Never shake a baby. A simple sentence that for decades has conveyed a simple concept. Shake an adult and you might make them dizzy: shake a baby and you'll cause a massive permanent brain injury. Every year about 20 babies are admitted to hospital after being shaken. Four will die. And that's after that same simple mantra - just four words - have been repeated over and over: never shake a baby.
But what about never kick a baby? Never stomp on a toddler? Never wrench the arm of a child so hard that they will be thrown against a wall?
All of that seems obvious, but it seems we still don't get it - we still don't understand how fragile children are. The evidence is not only the stories of harm and abuse, but also the convictions handed down.
Murder may appear black and white, and in our law books it essentially is. The Crimes Act sets out that if you mean to cause the death, or if you simply mean to cause an injury you know is likely to cause death, that is murder. The rest is manslaughter, which is precisely the conviction in many of the cases involving children.
They have been etched into our memories: Cherishsiliala Tahuri-Wright, or Cherish, was 3 years old when she received serious head injuries at the hand of her grandmother, who herself was the victim of shocking abuse. Jayrhis Lock-Tata was shaken to death when he was 5 weeks old by his father, who had also been assaulting his mother. Or Sahara, who was 6 when she was killed by her mother's boyfriend. He told police that he "just lost the plot ... I just wanted her to be quiet". In 40 of the cases over the past decade that I could find details on, half of the offenders were convicted of manslaughter.
I understand why our anger takes us straight to pointing at the statute books. I did exactly the same thing recently. No case highlights why quite so acutely as that of Moko Rangitoheriri. Here was a case of sustained and brutal abuse, and it resulted in a manslaughter charge.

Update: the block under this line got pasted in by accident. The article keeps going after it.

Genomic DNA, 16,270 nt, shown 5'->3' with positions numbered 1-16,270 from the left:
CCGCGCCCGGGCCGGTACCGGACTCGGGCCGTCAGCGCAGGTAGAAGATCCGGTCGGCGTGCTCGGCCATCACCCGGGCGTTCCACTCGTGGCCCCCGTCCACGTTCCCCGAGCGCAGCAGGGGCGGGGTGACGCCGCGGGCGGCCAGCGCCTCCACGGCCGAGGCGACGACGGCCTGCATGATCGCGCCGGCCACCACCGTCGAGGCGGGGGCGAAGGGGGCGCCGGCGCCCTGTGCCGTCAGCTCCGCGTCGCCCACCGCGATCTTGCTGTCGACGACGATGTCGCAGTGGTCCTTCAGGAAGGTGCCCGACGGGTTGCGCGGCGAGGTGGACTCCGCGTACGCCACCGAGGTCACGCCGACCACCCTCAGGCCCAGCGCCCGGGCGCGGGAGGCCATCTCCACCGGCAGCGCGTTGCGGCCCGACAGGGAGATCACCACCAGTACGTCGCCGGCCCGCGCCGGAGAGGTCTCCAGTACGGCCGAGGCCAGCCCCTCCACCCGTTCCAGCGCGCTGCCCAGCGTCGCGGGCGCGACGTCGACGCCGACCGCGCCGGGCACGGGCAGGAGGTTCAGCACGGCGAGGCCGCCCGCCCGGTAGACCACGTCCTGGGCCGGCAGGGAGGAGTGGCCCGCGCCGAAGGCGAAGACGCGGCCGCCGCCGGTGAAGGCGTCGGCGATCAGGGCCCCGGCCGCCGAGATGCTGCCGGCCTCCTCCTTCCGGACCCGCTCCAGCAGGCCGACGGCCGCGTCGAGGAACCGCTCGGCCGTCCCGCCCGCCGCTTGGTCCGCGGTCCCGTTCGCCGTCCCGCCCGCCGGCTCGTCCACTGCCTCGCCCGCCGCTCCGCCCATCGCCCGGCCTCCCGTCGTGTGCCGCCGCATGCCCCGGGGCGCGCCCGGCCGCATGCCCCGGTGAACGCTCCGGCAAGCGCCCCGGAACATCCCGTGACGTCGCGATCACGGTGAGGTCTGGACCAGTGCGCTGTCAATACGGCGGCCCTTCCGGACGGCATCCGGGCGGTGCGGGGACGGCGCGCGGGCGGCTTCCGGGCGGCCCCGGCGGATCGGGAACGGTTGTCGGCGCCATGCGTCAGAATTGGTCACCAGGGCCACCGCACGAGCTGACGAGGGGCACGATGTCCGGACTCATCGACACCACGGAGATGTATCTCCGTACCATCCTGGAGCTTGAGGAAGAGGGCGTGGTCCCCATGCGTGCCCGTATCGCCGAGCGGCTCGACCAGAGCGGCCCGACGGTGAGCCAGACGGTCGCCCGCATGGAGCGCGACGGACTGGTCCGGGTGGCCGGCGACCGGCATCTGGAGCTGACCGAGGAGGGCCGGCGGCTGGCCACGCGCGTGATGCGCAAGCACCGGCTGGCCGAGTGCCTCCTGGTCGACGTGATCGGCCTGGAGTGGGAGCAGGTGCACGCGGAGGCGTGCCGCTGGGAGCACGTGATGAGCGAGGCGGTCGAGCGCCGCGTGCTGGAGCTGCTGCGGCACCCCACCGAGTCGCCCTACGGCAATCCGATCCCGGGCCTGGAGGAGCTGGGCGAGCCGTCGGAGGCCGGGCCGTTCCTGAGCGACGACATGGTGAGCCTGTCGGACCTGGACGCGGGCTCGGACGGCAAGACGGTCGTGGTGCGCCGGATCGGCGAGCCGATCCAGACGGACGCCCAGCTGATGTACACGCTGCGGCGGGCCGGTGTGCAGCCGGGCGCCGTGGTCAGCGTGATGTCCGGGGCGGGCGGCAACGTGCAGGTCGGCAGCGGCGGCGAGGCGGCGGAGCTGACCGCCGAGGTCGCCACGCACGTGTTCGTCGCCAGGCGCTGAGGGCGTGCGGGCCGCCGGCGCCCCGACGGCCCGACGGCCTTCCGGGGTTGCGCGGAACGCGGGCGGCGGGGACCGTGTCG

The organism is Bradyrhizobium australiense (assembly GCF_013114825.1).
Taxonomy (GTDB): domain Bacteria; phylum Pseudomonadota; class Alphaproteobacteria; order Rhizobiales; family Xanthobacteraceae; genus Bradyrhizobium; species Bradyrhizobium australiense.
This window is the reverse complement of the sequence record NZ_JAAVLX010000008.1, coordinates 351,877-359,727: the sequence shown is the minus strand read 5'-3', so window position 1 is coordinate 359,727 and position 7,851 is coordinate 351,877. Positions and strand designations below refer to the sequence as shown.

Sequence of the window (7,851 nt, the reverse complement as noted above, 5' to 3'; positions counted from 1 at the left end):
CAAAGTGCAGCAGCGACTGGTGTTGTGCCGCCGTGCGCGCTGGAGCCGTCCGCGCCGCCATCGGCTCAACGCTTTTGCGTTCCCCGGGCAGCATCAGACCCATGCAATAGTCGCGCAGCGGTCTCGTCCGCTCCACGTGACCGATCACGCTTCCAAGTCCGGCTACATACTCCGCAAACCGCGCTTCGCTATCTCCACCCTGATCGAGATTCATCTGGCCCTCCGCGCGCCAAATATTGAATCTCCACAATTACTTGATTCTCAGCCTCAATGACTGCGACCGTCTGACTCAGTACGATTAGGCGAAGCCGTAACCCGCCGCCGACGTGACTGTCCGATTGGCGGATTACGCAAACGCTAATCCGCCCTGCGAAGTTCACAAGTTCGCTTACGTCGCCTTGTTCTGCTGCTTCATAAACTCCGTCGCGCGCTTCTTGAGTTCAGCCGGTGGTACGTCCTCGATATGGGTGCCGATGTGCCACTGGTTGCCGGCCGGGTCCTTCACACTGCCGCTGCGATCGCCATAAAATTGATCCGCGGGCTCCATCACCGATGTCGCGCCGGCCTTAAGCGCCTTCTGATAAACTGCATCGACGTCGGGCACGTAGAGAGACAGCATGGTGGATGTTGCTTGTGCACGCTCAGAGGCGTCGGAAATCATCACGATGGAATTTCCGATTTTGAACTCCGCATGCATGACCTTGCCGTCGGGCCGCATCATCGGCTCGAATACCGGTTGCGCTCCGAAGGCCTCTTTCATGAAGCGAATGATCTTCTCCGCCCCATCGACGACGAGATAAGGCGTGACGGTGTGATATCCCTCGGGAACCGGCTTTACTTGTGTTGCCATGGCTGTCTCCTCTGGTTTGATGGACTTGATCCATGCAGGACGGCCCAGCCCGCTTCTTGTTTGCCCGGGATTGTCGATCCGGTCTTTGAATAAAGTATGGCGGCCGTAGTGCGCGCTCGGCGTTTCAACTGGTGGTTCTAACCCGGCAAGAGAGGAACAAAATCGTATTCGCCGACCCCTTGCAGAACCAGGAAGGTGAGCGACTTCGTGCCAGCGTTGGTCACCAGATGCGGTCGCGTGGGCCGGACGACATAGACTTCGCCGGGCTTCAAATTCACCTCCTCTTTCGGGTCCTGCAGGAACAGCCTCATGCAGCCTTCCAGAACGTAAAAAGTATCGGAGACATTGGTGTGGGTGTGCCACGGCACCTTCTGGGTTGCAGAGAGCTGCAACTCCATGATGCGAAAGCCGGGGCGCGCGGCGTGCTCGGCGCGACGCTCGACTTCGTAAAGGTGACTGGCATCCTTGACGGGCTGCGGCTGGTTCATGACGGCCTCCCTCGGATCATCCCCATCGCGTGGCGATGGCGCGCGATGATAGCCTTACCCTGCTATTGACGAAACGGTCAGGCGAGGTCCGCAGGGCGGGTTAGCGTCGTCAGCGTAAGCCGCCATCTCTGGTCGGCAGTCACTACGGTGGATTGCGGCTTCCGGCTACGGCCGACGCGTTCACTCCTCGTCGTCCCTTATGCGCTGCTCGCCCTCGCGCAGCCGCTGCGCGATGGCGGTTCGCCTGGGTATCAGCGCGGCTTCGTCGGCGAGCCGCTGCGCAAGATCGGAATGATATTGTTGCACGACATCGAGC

Calling a death what it is may bring a greater sense of justice, but it won't save one child's life.
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But as much as I have argued that Moko's case should have gone before a jury as murder, even I have to acknowledge that this is the cold end of the justice system. Calling a death what it is may bring a greater sense of justice, but it won't save one child's life. Addressing ignorance born out of a cycle of violence will.
For most of us it's unfathomable that someone could not only stomp on a child's torso, but also do so without knowing it could cause internal bleeding that kills them.
Who does that? Someone who never learned restraint and control; someone who had it done to them; someone who witnessed it done to others; someone who was never told or experienced anything else. After all, the research tells us that if you were the victim of violence, you are more likely to parent like that.
I am in no way excusing anyone who harms a child. There is no excuse. But if we are serious about changing anything, we have to get our heads around how the unfathomable has become commonplace.
Every conviction places a challenge before us. It tells us to listen to the warning signs of domestic violence that are so often entangled with child harm and address them together. It tells us that if we want to raise a new generation of parents, we won't do it by crossing our fingers, we have to do things differently. And ultimately, it tells us one simple message - the violence has to stop.
Jacinda Ardern is a Labour Party MP.
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